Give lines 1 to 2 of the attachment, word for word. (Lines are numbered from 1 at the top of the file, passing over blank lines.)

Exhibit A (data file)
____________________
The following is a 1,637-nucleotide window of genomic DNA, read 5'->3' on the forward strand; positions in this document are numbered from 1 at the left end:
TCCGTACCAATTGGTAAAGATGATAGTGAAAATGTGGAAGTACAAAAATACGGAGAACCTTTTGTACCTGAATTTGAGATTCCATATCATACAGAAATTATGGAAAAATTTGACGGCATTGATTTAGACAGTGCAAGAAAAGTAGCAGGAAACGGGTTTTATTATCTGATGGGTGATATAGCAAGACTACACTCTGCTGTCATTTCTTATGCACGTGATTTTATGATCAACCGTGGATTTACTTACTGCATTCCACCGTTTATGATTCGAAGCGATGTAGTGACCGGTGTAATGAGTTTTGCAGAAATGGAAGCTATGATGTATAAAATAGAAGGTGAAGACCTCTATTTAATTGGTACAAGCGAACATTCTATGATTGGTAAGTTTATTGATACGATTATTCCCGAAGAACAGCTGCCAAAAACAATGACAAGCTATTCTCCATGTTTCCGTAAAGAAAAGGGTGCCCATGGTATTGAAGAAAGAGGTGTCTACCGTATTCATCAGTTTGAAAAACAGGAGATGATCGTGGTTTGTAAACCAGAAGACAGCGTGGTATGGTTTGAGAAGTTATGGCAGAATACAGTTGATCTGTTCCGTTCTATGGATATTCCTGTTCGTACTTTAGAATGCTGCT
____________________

The following is a 1,637-nucleotide window of genomic DNA, read 5'->3' on the forward strand; positions in this document are numbered from 1 at the left end:
TCCGTACCAATTGGTAAAGATGATAGTGAAAATGTGGAAGTACAAAAATACGGAGAACCTTTTGTACCTGAATTTGAGATTCCATATCATACAGAAATTATGGAAAAATTTGACGGCATTGATTTAGACAGTGCAAGAAAAGTAGCAGGAAACGGGTTTTATTATCTGATGGGTGATATAGCAAGACTACACTCTGCTGTCATTTCTTATGCACGTGATTTTATGATCAACCGTGGATTTACTTACTGCATTCCACCGTTTATGATTCGAAGCGATGTAGTGACCGGTGTAATGAGTTTTGCAGAAATGGAAGCTATGATGTATAAAATAGAAGGTGAAGACCTCTATTTAATTGGTACAAGCGAACATTCTATGATTGGTAAGTTTATTGATACGATTATTCCCGAAGAACAGCTGCCAAAAACAATGACAAGCTATTCTCCATGTTTCCGTAAAGAAAAGGGTGCCCATGGTATTGAAGAAAGAGGTGTCTACCGTATTCATCAGTTTGAAAAACAGGAGATGATCGTGGTTTGTAAACCAGAAGACAGCGTGGTATGGTTTGAGAAGTTATGGCAGAATACAGTTGATCTGTTCCGTTCTATGGATATTCCTGTTCGTACTTTAGAATGCTGCT